By Jim Terwilliger
In a column last year, we focused on required minimum distributions (RMDs) and reviewed the consequences resulting from failure to follow the RMD rules.
Generally, for pre-tax retirement accounts (traditional IRAs, 401(k)s, and other employer retirement plans), the first RMD must be taken by April 1 in the year following the year the account owner reaches age 70-1/2. The next RMD is due by Dec. 31 of that same year.
Since most folks do not want a double “hit” in the first year, it is customary to take the first RMD by Dec. 31 in the year age 70-1/2 is reached.
One exception is for folks who are still working beyond age 70-1/2 and have a 401(k) or similar employer retirement plan. As long as the plan allows (not all do) and the worker is not more than a 5 percent owner of the firm at the end of the year the worker reaches age 70-1/2, RMDs are not required from that year forward until retirement. (Note that this exception does not apply to IRAs, SEP-IRAs, or SIMPLE IRAs, even if the person is still working.)
Frequently, folks who continue to work and receive earned income do not also want to receive the 401(k) plan RMDs, particularly if RMDs push them into a higher marginal tax bracket or create undesired tax consequences as a result of a higher adjusted gross income.
Strangely enough, if the worker becomes a greater-than-5-percent owner in a subsequent year at that firm or a new firm, the 401(k) RMD exception still applies at both firms. But, if the worker is greater than a 5 percent owner in the year he/she reaches age 70-1/2, RMDs cannot be deferred at that firm even if ownership later drops to or below the 5 percent level. If that worker later leaves for another firm, the exception applies at the new firm even if ownership exceeds 5 percent.
Confusing, isn’t it?
Also curious is the fact that the IRS has not yet defined what it means to be still working. A 40-hour week schedule is not required. Apparently, any schedule is OK as long as some level of earned income (W-2 income from the employer) is involved.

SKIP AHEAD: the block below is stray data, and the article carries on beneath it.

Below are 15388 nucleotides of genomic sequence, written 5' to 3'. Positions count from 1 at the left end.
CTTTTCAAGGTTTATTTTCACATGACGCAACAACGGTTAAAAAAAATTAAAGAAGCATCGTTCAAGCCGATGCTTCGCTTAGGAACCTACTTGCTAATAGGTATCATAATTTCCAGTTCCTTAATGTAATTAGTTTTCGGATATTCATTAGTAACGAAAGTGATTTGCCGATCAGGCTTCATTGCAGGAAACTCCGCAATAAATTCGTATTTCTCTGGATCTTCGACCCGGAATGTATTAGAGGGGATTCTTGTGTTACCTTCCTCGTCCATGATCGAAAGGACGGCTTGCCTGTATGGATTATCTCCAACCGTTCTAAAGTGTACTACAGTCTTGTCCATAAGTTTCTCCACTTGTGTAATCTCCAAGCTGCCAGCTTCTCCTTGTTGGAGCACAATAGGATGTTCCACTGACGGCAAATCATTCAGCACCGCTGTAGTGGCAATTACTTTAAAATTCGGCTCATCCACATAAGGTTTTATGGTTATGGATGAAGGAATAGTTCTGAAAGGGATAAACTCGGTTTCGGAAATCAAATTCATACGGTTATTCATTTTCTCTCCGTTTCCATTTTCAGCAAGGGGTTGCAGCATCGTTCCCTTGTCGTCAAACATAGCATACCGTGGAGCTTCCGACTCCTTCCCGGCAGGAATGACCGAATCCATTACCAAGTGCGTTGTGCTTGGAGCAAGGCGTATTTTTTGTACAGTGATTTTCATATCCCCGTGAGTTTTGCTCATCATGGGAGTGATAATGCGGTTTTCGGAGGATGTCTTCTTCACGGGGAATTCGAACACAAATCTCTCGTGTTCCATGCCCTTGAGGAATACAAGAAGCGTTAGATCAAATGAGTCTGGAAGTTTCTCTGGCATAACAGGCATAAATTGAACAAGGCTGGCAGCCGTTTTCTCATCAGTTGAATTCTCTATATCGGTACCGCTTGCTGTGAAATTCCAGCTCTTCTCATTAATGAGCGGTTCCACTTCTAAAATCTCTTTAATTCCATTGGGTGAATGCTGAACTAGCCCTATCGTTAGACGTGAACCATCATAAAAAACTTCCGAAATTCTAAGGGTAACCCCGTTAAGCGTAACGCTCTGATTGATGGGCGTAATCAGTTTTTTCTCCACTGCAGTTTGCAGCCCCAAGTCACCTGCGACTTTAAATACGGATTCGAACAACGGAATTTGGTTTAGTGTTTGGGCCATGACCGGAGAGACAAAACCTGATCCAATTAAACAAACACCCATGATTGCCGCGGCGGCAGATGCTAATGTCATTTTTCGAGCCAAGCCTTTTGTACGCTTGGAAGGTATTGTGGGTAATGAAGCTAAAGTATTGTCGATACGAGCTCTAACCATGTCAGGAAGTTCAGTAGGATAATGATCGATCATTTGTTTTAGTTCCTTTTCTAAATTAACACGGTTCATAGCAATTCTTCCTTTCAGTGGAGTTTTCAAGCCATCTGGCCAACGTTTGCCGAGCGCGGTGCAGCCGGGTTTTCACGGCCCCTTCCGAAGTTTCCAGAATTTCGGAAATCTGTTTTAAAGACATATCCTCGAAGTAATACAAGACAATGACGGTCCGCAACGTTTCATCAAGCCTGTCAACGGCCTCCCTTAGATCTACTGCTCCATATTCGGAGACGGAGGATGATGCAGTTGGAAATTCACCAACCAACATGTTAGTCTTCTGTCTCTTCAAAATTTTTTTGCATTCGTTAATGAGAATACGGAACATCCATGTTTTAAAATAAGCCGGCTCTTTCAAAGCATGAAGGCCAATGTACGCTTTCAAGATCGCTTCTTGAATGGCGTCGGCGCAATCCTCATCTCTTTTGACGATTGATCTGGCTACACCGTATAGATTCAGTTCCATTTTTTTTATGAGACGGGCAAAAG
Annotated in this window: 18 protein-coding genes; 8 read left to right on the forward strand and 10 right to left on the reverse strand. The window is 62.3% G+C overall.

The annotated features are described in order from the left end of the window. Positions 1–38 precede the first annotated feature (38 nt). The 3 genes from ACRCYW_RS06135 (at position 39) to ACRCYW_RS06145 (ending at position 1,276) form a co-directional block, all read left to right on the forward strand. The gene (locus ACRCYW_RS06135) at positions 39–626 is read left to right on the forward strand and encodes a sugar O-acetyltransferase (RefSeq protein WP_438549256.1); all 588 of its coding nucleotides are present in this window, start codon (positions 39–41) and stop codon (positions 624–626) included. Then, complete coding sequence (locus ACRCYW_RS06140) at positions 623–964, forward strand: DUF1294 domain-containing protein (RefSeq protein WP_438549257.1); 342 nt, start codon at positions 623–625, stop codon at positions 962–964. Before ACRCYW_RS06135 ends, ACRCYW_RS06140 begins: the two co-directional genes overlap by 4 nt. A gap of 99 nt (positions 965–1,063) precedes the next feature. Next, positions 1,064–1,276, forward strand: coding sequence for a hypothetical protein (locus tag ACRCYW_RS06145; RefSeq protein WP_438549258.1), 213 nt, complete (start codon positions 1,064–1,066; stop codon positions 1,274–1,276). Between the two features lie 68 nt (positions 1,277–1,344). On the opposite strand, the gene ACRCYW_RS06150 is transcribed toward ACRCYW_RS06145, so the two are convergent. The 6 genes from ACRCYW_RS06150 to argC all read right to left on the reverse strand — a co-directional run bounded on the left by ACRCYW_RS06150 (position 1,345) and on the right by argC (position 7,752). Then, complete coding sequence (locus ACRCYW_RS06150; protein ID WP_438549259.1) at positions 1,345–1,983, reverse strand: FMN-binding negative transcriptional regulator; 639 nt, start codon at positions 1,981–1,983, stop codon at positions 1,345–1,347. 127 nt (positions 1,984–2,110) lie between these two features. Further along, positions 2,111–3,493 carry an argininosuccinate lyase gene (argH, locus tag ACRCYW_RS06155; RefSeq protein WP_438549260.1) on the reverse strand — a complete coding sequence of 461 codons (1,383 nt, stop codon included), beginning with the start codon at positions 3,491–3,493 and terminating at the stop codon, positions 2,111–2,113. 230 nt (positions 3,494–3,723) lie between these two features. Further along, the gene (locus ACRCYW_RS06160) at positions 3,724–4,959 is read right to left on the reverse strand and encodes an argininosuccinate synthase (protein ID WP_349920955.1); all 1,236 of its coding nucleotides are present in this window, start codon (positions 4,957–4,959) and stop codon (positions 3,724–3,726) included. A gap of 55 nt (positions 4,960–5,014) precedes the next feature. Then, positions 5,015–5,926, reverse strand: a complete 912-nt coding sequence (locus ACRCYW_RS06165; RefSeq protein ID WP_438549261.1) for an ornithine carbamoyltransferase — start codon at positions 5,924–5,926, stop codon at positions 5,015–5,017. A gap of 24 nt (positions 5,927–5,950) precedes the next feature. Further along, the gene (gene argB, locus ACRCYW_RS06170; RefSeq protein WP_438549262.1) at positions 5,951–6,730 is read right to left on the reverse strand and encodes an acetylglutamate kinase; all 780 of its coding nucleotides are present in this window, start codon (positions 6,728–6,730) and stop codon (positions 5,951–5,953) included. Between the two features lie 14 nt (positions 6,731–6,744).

Although IRAs are not eligible for the still-working exception, there is a work-around some people use. As long as the employer plan allows for accepting IRA rollovers into the plan (not all do), you can roll your pre-tax IRA into the employer plan and avoid taking RMDs on that money as long as you are still working.
If the rollover is done after reaching age 70-1/2, an IRA RMD must be taken prior to the rollover. However, that impacts less than 4 percent of the account value, so the remaining 96-percent-plus can be “protected.” If you are younger but anticipate working into your 70s, simply roll over that money prior to reaching RMD age, thus protecting the entire amount from RMDs.
There is one huge watch-out that trips up folks when they finally retire after enjoying the still-working exception. This has to do with the start-up of RMDs.
When retiring, the first RMD is due to be paid by April 1 of the year following retirement. Then, as mentioned above, the next RMD is due by the end of that following year.
So far, so good.
But folks retiring, say, late in the year, must take their first RMD either that year or early in the next year, followed by another RMD in that next year. The extreme case is someone retiring Dec. 31. This will drive two RMDs in the following year – a situation that most will not find appealing.
Some believe that merely rolling the 401(k) plan over to an IRA represents a work-around. Not true. The IRS requires that RMDs be distributed from an employer plan prior to any rollover out of the plan.
A simple way to work around this unfortunate timing is to retire early in the year, as early as, say, Jan. 2 or 3, instead of Dec. 31 of the previous year — if the employer is agreeable.
Taking advantage of the still-working exception is not for everyone. For example, doing so will increase the ultimate RMDs. That may produce an undesired tax impact later in life. Also, earned income during the still-working timeframe may be low such that taking RMDs or some IRA distributions while working may be desired or even necessary.
There is no cookie-cutter strategy here. It depends, as always, on individual circumstances. Working with a trusted financial planner to help you chart your retirement pathway is still the best approach.
James Terwilliger, CFP, is senior vice President, financial planning officer at Wealth Strategies Group, Canandaigua National Bank & Trust Company. He can be reached at 585-419-0670 ext. 50630 or by email at firstname.lastname@example.org.